1.6 Review and Revise Financial Management Policies for Strategic Consistency – Once the Caring for Denver Foundation develops a strategic plan as directed in Recommendation 1.3, it should review strategic goals and its financial policies to ensure that these policies are appropriate to its goals. This review should include the investment policy and associated strategies, as well as the minimum and maximum targets outlined in the reserve policy. As warranted, the Caring for Denver Foundation should revise its financial management policies based on the organization’s strategic goals, investment risk, and cash flow position.

Agency Response: Agree, Implementation Date March 31, 2021

1.7 Clarify and Reinforce Expectations for Conflicts of Interest – The Caring for Denver Foundation’s leadership should clarify its expectation regarding dual interests and reinforce this by listing the types of relationships it expects members to disclose on its annual conflict-of-interest disclosure form. Leadership should also provide additional and ongoing training to board members as recommended in leading practices.

Agency Response: Agree, Implementation Date March 31, 2021

1.8 Review and Amend Board Policies and Procedures – The Caring for Denver Foundation should review its board policies and the procedures intended to demonstrate compliance with those policies to ensure they align with the intended purpose. At a minimum, this review should include the conflict-of-interest and gift disclosure policies. If either does not align with the organization’s purpose for having the policies, the foundation should consider amending its policy, its compliance procedures, or both to better address the organization’s intended purpose.

The Caring for Denver Foundation should consider similar review and amend processes as it develops and implements other board policies to ensure consistency with and relevance to intended purpose.

Agency Response: Agree, Implementation Date March 31, 2021

1.9 Duly Authorize Executive Committee – The Caring for Denver Foundation Board of Directors should duly authorize its board committees and follow procedures in accordance with the organization’s bylaws and leading practices as they relate to authorizing committees. Specifically, the board should amend its bylaws to authorize the executive committee, outline the committee’s membership requirements, and place limits on its authority to act on behalf of the board.

Agency Response: Agree, Implementation Date Dec. 31, 2020

1.10 Promote and Conduct Evaluations – The Caring for Denver Foundation Board of Directors should ensure it promotes a culture of evaluation through periodic and regular self-evaluations of board performance, and it should develop and implement evaluation procedures to assess the annual performance of the foundation’s executive director.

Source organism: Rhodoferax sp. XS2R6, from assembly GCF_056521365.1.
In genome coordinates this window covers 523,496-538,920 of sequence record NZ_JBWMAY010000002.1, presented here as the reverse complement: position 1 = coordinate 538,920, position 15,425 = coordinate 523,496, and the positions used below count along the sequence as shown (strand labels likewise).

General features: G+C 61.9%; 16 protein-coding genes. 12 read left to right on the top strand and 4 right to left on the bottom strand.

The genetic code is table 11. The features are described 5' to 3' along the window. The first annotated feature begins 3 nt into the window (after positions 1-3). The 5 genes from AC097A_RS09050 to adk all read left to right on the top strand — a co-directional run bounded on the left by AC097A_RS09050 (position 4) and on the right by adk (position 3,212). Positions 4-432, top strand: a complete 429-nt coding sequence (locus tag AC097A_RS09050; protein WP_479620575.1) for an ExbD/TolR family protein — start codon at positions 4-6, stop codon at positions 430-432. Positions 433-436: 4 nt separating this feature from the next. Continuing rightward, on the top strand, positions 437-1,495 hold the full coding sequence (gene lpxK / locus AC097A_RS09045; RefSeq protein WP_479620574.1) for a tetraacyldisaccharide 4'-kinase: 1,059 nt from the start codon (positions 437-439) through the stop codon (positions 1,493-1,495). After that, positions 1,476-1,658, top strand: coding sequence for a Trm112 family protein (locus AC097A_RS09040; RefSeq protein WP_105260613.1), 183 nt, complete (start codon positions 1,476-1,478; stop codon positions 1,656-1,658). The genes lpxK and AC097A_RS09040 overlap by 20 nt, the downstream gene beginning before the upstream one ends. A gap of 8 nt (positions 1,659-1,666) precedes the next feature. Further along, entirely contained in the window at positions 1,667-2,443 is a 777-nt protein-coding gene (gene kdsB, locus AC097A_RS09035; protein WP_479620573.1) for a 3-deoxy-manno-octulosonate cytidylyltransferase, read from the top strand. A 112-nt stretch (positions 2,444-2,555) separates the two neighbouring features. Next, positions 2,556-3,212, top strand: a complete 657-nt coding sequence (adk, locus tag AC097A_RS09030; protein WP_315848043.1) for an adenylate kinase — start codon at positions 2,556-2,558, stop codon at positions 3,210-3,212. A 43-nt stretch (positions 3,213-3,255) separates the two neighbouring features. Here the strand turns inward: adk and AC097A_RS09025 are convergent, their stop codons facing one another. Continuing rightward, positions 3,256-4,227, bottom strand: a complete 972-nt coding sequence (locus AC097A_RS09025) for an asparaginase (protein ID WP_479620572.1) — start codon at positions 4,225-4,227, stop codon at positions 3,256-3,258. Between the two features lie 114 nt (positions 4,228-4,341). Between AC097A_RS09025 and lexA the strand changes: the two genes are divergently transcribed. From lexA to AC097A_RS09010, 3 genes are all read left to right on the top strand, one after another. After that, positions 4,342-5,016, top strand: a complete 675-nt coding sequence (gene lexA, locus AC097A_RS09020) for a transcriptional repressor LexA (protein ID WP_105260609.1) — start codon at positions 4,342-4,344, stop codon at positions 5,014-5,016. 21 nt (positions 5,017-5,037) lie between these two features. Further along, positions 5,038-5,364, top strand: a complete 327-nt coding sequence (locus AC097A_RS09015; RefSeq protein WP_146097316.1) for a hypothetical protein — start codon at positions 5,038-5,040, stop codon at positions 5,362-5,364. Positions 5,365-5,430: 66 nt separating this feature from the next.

Agency Response: Agree, Implementation Date Dec. 31, 2020

The objective of our audit of Caring for Denver was to determine the effectiveness of the Department of Public Health and Environment’s oversight of the Caring for Denver Foundation and what the foundation does with the city’s designated tax dollars. This included evaluating contract compliance and overall program effectiveness, reviewing the city’s role in developing the Caring for Denver ballot measure, assessing the nonprofit foundation and its board of directors, and assessing both the foundation’s progress in granting awards and the consistency of its key policies and operations. I am pleased to present the results of this audit.

The Caring for Denver Foundation operates independently but the city is still financially responsible for it. We found the foundation had accumulated over $41.5 million, as of May 31, 2020, in unspent tax revenue designated for public services that address mental health, suicide prevention, and substance misuse, among others. The audit also found the Department of Public Health and Environment needs to provide better oversight of Caring for Denver tax revenue to ensure the nonprofit foundation distributes the money strategically and in a timely manner for Denver residents’ benefit. Additionally, the Caring for Denver Foundation has existed for almost a year and a half, but it still does not have a strategic plan; this hinders its ability to operationalize key processes, fund its priorities, and fulfill its voter-approved mandate.

By amending the Caring for Denver ordinance and revising contract terms, the Department of Public Health and Environment should gain more clarity about its responsibilities to provide better oversight. The Caring for Denver Foundation’s development of a strategic plan — as well as updating policies so they align with city ordinance and revising some governance practices — should also help ensure the efficient and effective use of designated tax dollars.

This performance audit is authorized pursuant to the City and County of Denver Charter, Article V, Part 2, Section 1, “General Powers and Duties of Auditor.” We conducted this performance audit in accordance with generally accepted government auditing standards. Those standards require that we plan and perform the audit to obtain sufficient, appropriate evidence to provide a reasonable basis for our findings and conclusions based on our audit objectives. We believe that the evidence obtained provides a reasonable basis for our findings and conclusions based on our audit objectives.

We extend our appreciation to the personnel at the Department of Public Health and Environment and at the Caring for Denver Foundation who assisted and cooperated with us during the audit. For any questions, please feel free to contact me at 720-913-5000.

Follow-up report

A follow-up report is forthcoming. 

Audit Team: Katja E. V. Freeman, Jared Miller, Catherine Friday, Ronald F. Keller, Kristin McCormack